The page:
Now it's Ernst & Young's turn in the hot seat – and it could get ugly. Accounting industry experts say the curtain is about to rise on the New York-based accounting and auditing giant, exposing multiple examples of the kind of individual tax shelters that have gotten Sprint Corp.'s top two executives in hot water with the IRS.
High-ranking company execs who also were told by Ernst & Young not to worry about the questionable plans “are calling us night and day about their own shelters – they are just freaking out at us,” said one Ernst & Young auditor.
The tax shelter, which essentially allows an executive to defer taxes on capital gains profits from the exercise of stock options, is one of a variety of deferment schemes offered not just by Ernst & Young, but by all of the big accounting firms, like KPMG and PricewaterhouseCoopers.
But it seems Ernst & Young, much like Arthur Andersen, may be lined up to take the first, and perhaps most pricey, hit from both the IRS and clients.
Ernst & Young was slapped Friday with a lawsuit from wealthy execs in New York, North Carolina and Florida over these deferment shelters, and many more suits are expected.
Until last year, the questionable tax shelters used by Sprint CEO William Esrey and COO Ronald LeMay – which were reportedly the cause for their ouster from the long-distance company – were considered legal if rules were followed correctly.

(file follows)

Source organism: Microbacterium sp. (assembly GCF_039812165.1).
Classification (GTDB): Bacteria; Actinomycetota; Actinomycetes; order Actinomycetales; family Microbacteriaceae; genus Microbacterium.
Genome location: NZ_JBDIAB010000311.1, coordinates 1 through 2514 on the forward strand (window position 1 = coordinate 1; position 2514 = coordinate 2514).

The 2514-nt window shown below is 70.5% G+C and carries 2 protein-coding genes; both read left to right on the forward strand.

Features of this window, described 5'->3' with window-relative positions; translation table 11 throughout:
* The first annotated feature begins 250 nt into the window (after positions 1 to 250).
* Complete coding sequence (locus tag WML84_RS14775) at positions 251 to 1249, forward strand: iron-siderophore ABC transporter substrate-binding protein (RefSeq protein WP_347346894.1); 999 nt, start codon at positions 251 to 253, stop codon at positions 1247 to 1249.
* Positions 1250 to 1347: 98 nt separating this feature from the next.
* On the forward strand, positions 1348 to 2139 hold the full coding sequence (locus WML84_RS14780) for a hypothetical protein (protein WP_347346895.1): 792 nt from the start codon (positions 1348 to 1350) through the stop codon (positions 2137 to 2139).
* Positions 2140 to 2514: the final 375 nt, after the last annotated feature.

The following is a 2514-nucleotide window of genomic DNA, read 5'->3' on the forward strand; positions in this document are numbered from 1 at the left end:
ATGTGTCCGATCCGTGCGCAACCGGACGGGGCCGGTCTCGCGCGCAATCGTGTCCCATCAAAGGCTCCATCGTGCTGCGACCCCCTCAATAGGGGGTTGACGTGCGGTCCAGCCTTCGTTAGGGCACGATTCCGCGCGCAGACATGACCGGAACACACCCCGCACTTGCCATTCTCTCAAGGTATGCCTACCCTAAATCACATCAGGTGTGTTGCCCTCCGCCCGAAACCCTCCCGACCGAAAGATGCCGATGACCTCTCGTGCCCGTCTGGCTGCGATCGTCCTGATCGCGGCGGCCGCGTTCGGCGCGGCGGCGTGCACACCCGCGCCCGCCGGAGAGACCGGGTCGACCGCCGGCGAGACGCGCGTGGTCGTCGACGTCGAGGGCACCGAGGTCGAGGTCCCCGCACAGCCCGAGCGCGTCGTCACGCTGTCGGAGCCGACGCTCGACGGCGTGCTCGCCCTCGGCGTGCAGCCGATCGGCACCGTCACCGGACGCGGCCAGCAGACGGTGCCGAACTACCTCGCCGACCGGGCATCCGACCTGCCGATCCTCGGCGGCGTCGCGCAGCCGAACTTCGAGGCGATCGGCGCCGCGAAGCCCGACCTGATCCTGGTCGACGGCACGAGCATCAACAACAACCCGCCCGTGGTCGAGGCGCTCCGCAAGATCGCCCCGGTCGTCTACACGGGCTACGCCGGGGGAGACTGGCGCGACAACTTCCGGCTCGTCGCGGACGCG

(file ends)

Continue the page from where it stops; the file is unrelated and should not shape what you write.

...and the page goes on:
But now the IRS, which issued a terse “no comment” on the matter, has reportedly launched an investigation into the matter.
As is the case in most tax auditing matters, negotiations may be under way for the duo to pay off their tax debts, according to Al Rosen, president of the forensic accounting firm Rosen & Associates Limited.
One thing's for sure: Esrey and LeMay will have one heck of a tax bill.
Esrey and LeMay alone registered a $311 million profit on exercised stock options, according to SEC filings.
Without the shelter, the two executives would have owed more than $123.3 million in income taxes.
The total values of the two executives' Sprint shares now stand at roughly half that taxable amount.
For Ernst & Young, this could be one big headache in the coming months.
The firm, which declined to comment, handles perhaps more corporate audits than any other firm, estimated Alan L. Sklover, an executive compensation specialist at Sklover, Himmel & Bernstein. He said not only is there nothing wrong with most tax-sheltered arrangements, but “the urge to defer has been going on since biblical days.”